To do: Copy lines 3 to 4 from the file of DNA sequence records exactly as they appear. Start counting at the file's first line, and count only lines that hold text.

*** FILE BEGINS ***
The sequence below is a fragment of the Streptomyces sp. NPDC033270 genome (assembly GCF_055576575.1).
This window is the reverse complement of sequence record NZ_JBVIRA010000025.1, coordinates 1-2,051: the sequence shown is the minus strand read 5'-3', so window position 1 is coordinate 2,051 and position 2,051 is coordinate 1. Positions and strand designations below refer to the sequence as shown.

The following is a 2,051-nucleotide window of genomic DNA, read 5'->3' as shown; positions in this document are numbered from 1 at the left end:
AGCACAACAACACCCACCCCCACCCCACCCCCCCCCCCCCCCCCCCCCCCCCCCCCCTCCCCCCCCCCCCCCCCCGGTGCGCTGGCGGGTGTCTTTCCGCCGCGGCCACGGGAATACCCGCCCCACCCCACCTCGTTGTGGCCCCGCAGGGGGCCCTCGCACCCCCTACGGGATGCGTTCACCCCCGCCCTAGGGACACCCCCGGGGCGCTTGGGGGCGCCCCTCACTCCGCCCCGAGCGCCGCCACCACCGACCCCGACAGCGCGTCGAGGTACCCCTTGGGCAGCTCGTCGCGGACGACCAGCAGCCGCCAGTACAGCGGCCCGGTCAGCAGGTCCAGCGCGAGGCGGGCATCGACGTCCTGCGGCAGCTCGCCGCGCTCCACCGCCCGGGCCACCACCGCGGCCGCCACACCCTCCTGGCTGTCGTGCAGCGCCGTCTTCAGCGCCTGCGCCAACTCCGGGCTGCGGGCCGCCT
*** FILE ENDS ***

The following is a 2,051-nucleotide window of genomic DNA, read 5'->3' as shown; positions in this document are numbered from 1 at the left end:
AGCACAACAACACCCACCCCCACCCCACCCCCCCCCCCCCCCCCCCCCCCCCCCCCCTCCCCCCCCCCCCCCCCCGGTGCGCTGGCGGGTGTCTTTCCGCCGCGGCCACGGGAATACCCGCCCCACCCCACCTCGTTGTGGCCCCGCAGGGGGCCCTCGCACCCCCTACGGGATGCGTTCACCCCCGCCCTAGGGACACCCCCGGGGCGCTTGGGGGCGCCCCTCACTCCGCCCCGAGCGCCGCCACCACCGACCCCGACAGCGCGTCGAGGTACCCCTTGGGCAGCTCGTCGCGGACGACCAGCAGCCGCCAGTACAGCGGCCCGGTCAGCAGGTCCAGCGCGAGGCGGGCATCGACGTCCTGCGGCAGCTCGCCGCGCTCCACCGCCCGGGCCACCACCGCGGCCGCCACACCCTCCTGGCTGTCGTGCAGCGCCGTCTTCAGCGCCTGCGCCAACTCCGGGCTGCGGGCCGCCT